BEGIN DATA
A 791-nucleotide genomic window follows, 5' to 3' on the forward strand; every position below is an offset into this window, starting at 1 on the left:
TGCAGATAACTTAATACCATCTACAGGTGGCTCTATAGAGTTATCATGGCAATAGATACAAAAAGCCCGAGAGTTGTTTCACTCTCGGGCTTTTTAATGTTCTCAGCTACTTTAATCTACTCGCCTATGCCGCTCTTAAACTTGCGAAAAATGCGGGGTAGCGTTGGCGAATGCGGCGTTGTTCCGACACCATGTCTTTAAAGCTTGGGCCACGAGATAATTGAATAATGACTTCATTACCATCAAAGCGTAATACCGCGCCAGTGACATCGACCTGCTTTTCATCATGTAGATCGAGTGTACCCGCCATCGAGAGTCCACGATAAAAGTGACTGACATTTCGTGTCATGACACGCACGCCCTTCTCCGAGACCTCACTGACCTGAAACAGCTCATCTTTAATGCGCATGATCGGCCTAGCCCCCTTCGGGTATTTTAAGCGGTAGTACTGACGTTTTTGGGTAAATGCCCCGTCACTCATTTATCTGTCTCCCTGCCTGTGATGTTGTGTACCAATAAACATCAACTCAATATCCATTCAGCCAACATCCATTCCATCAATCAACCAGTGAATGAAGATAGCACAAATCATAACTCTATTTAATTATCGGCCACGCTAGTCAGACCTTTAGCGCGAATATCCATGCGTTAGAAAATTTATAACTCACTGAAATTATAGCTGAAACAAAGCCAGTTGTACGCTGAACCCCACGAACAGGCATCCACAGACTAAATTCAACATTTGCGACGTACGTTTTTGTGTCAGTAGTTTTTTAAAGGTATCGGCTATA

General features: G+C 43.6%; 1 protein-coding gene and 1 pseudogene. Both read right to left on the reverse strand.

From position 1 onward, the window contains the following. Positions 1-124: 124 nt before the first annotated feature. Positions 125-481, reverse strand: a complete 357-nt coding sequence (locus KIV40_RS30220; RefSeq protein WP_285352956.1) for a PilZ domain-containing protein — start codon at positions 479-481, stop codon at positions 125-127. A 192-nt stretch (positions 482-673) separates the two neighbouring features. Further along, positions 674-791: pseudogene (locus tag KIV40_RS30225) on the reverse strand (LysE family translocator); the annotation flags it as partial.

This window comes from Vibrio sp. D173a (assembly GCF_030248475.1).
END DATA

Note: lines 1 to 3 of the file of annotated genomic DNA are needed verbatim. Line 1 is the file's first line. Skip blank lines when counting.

A 791-nucleotide genomic window follows, 5' to 3' on the forward strand; every position below is an offset into this window, starting at 1 on the left:
TGCAGATAACTTAATACCATCTACAGGTGGCTCTATAGAGTTATCATGGCAATAGATACAAAAAGCCCGAGAGTTGTTTCACTCTCGGGCTTTTTAATGTTCTCAGCTACTTTAATCTACTCGCCTATGCCGCTCTTAAACTTGCGAAAAATGCGGGGTAGCGTTGGCGAATGCGGCGTTGTTCCGACACCATGTCTTTAAAGCTTGGGCCACGAGATAATTGAATAATGACTTCATTACCATCAAAGCGTAATACCGCGCCAGTGACATCGACCTGCTTTTCATCATGTAGATCGAGTGTACCCGCCATCGAGAGTCCACGATAAAAGTGACTGACATTTCGTGTCATGACACGCACGCCCTTCTCCGAGACCTCACTGACCTGAAACAGCTCATCTTTAATGCGCATGATCGGCCTAGCCCCCTTCGGGTATTTTAAGCGGTAGTACTGACGTTTTTGGGTAAATGCCCCGTCACTCATTTATCTGTCTCCCTGCCTGTGATGTTGTGTACCAATAAACATCAACTCAATATCCATTCAGCCAACATCCATTCCATCAATCAACCAGTGAATGAAGATAGCACAAATCATAACTCTATTTAATTATCGGCCACGCTAGTCAGACCTTTAGCGCGAATATCCATGCGTTAGAAAATTTATAACTCACTGAAATTATAGCTGAAACAAAGCCAGTTGTACGCTGAACCCCACGAACAGGCATCCACAGACTAAATTCAACATTTGCGACGTACGTTTTTGTGTCAGTAGTTTTTTAAAGGTATCGGCTATA

General features: G+C 43.6%; 1 protein-coding gene and 1 pseudogene. Both read right to left on the reverse strand.